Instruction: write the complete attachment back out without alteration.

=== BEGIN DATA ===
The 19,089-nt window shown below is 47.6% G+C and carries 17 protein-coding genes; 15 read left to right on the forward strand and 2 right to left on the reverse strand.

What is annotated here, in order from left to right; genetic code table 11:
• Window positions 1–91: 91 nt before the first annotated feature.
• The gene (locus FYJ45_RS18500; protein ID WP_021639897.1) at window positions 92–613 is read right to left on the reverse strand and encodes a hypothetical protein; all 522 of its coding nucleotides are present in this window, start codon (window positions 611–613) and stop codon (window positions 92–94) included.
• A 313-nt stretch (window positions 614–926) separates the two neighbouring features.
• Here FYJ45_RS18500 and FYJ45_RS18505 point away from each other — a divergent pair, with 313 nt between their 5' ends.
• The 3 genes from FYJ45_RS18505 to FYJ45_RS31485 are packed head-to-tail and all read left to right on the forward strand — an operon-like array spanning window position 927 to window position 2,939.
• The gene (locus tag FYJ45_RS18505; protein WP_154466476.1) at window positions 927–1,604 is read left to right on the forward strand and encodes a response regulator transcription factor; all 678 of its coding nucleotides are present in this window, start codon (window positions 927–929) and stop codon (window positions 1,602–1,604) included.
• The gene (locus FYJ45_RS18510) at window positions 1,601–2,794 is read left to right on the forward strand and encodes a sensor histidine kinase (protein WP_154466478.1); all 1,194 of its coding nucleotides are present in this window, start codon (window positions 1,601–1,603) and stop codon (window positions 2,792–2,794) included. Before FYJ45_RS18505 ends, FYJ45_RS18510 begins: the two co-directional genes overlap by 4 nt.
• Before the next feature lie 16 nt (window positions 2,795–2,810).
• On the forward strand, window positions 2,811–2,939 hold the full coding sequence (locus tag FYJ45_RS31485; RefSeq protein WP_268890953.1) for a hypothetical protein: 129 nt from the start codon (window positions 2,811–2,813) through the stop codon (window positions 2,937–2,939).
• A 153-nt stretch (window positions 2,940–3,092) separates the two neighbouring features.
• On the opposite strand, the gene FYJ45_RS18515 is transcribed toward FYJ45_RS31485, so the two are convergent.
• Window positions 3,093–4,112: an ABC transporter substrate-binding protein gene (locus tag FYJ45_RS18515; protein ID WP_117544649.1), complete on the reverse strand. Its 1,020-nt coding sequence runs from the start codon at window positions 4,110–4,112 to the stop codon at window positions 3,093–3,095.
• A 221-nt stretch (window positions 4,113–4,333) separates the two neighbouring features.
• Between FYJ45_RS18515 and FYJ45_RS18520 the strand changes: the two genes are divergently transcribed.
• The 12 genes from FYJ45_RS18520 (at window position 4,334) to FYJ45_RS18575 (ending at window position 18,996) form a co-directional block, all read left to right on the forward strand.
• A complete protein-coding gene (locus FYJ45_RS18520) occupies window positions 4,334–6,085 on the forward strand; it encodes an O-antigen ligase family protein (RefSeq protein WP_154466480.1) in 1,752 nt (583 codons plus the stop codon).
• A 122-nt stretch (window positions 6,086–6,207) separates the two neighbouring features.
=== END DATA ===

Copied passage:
The 19,089-nt window shown below is 47.6% G+C and carries 17 protein-coding genes; 15 read left to right on the forward strand and 2 right to left on the reverse strand.

What is annotated here, in order from left to right; genetic code table 11:
• Window positions 1–91: 91 nt before the first annotated feature.
• The gene (locus FYJ45_RS18500; protein ID WP_021639897.1) at window positions 92–613 is read right to left on the reverse strand and encodes a hypothetical protein; all 522 of its coding nucleotides are present in this window, start codon (window positions 611–613) and stop codon (window positions 92–94) included.
• A 313-nt stretch (window positions 614–926) separates the two neighbouring features.
• Here FYJ45_RS18500 and FYJ45_RS18505 point away from each other — a divergent pair, with 313 nt between their 5' ends.
• The 3 genes from FYJ45_RS18505 to FYJ45_RS31485 are packed head-to-tail and all read left to right on the forward strand — an operon-like array spanning window position 927 to window position 2,939.
• The gene (locus tag FYJ45_RS18505; protein WP_154466476.1) at window positions 927–1,604 is read left to right on the forward strand and encodes a response regulator transcription factor; all 678 of its coding nucleotides are present in this window, start codon (window positions 927–929) and stop codon (window positions 1,602–1,604) included.
• The gene (locus FYJ45_RS18510) at window positions 1,601–2,794 is read left to right on the forward strand and encodes a sensor histidine kinase (protein WP_154466478.1); all 1,194 of its coding nucleotides are present in this window, start codon (window positions 1,601–1,603) and stop codon (window positions 2,792–2,794) included. Before FYJ45_RS18505 ends, FYJ45_RS18510 begins: the two co-directional genes overlap by 4 nt.
• Before the next feature lie 16 nt (window positions 2,795–2,810).
• On the forward strand, window positions 2,811–2,939 hold the full coding sequence (locus tag FYJ45_RS31485; RefSeq protein WP_268890953.1) for a hypothetical protein: 129 nt from the start codon (window positions 2,811–2,813) through the stop codon (window positions 2,937–2,939).
• A 153-nt stretch (window positions 2,940–3,092) separates the two neighbouring features.
• On the opposite strand, the gene FYJ45_RS18515 is transcribed toward FYJ45_RS31485, so the two are convergent.
• Window positions 3,093–4,112: an ABC transporter substrate-binding protein gene (locus tag FYJ45_RS18515; protein ID WP_117544649.1), complete on the reverse strand. Its 1,020-nt coding sequence runs from the start codon at window positions 4,110–4,112 to the stop codon at window positions 3,093–3,095.
• A 221-nt stretch (window positions 4,113–4,333) separates the two neighbouring features.
• Between FYJ45_RS18515 and FYJ45_RS18520 the strand changes: the two genes are divergently transcribed.
• The 12 genes from FYJ45_RS18520 (at window position 4,334) to FYJ45_RS18575 (ending at window position 18,996) form a co-directional block, all read left to right on the forward strand.
• A complete protein-coding gene (locus FYJ45_RS18520) occupies window positions 4,334–6,085 on the forward strand; it encodes an O-antigen ligase family protein (RefSeq protein WP_154466480.1) in 1,752 nt (583 codons plus the stop codon).
• A 122-nt stretch (window positions 6,086–6,207) separates the two neighbouring features.